But there is a "however" here. During Friday's weigh-in, Charlo initially missed weight by 0.4 lbs., which was unusual for him. And watching his performance on Saturday, it was clear that he was far from his best physically. In his previous fight, Charlo was masterful on his feet against capable contender Sergiy Derevyanchenko. Taking subtle steps back to counter, making quick pivots, creating space to throw, Charlo epitomized a top boxer-puncher that night.
|Photo Courtesy of Esther Lin/Showtime|
Against Montiel, Charlo was not that fighter. There were few of his quick pivots and turns. Instead of creating angles to throw, he was winging power shots without setting the table. His jab, which can be dominant, played no more than a supporting role. He was all upper body and no legs. Charlo can be a cerebral fighter, but on Saturday he looked as if he was in a tough man contest, throwing each shot harder than the previous one. When it became apparent that the knockout wouldn't occur, he didn't settle back into boxing or try subterfuge or deception to unlock his opponent, he just continued with more of the same.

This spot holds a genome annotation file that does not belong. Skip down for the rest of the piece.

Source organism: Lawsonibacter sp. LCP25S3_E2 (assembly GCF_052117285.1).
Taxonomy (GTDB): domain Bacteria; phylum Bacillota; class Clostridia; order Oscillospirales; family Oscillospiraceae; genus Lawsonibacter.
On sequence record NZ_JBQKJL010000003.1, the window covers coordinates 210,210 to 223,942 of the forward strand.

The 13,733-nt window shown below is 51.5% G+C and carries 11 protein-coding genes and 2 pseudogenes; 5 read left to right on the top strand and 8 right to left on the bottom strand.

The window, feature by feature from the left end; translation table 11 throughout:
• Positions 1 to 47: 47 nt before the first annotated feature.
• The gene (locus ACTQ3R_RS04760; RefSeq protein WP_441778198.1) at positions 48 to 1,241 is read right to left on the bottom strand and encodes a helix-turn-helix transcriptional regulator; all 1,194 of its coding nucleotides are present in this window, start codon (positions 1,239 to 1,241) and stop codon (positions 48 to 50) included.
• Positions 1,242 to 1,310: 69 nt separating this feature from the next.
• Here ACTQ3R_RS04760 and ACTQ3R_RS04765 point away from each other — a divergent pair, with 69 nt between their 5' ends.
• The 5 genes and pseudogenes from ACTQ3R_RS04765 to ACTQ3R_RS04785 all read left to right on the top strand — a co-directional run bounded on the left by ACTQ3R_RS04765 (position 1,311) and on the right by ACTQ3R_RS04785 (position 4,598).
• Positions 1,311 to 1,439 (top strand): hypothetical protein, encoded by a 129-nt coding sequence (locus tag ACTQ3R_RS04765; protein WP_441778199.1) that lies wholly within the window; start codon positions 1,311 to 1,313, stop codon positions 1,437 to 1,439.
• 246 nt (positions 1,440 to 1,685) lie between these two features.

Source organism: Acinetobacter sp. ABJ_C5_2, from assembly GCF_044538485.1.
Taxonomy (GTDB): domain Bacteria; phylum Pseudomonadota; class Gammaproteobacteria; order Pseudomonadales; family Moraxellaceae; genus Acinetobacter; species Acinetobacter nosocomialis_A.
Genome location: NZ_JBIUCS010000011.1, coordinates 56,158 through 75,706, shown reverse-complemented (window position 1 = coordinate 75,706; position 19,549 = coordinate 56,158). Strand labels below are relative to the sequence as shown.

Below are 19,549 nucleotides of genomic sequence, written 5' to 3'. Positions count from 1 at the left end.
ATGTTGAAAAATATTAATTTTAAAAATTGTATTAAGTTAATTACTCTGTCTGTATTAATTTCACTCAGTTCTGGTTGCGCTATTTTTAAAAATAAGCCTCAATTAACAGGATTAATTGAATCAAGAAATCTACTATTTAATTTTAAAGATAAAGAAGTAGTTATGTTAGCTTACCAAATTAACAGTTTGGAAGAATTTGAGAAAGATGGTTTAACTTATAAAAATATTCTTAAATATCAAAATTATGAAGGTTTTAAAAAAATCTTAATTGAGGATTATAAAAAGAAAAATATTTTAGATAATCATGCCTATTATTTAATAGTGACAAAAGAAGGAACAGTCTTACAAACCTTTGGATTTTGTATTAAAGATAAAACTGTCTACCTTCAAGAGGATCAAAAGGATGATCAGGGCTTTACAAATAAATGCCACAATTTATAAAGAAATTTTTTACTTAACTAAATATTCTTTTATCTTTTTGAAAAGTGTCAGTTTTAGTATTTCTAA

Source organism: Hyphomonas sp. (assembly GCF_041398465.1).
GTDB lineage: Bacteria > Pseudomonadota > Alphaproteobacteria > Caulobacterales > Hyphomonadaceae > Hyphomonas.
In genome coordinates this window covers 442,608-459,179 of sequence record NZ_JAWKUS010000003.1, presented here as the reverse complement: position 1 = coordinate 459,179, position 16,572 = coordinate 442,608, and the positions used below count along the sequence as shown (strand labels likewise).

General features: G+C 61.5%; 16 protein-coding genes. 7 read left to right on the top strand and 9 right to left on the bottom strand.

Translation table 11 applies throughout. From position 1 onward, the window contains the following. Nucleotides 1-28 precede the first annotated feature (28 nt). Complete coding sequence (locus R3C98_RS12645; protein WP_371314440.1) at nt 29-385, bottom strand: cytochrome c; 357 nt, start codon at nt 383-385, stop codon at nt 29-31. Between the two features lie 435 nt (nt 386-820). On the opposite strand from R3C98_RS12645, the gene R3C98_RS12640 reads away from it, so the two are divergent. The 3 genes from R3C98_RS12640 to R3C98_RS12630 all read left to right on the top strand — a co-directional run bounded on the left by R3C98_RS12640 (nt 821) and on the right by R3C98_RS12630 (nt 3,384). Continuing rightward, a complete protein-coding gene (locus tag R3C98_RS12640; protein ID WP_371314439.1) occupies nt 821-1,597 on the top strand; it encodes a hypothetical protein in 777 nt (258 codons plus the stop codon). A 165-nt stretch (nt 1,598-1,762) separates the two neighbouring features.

In the back third of the fight, Charlo looked gassed at multiple points. He fought Derevyanchenko, a tougher and better opponent, ably through all 12 rounds, but against Montiel at times he resembled a spent bullet. It's clear that he planned for the early stoppage against Montiel and not much else.
Saturday was an off-night for Charlo and as off-nights go, this wasn't a particularly bad one. He won probably 10 or 11 rounds and he provided his hometown fans with a lot of excitement. But I'm sure that he and trainer Ronnie Shields know that his performance was far from his sharpest.
Charlo possesses the talent level to be among the elite in the sport. But Saturday's performance wasn't an example of that. He took an opponent lightly, abandoned his considerable boxing abilities, got hit with some shots that he probably shouldn't have and tired down the stretch. Hopefully this will be a lesson learned because he can be much better than he showed on Saturday.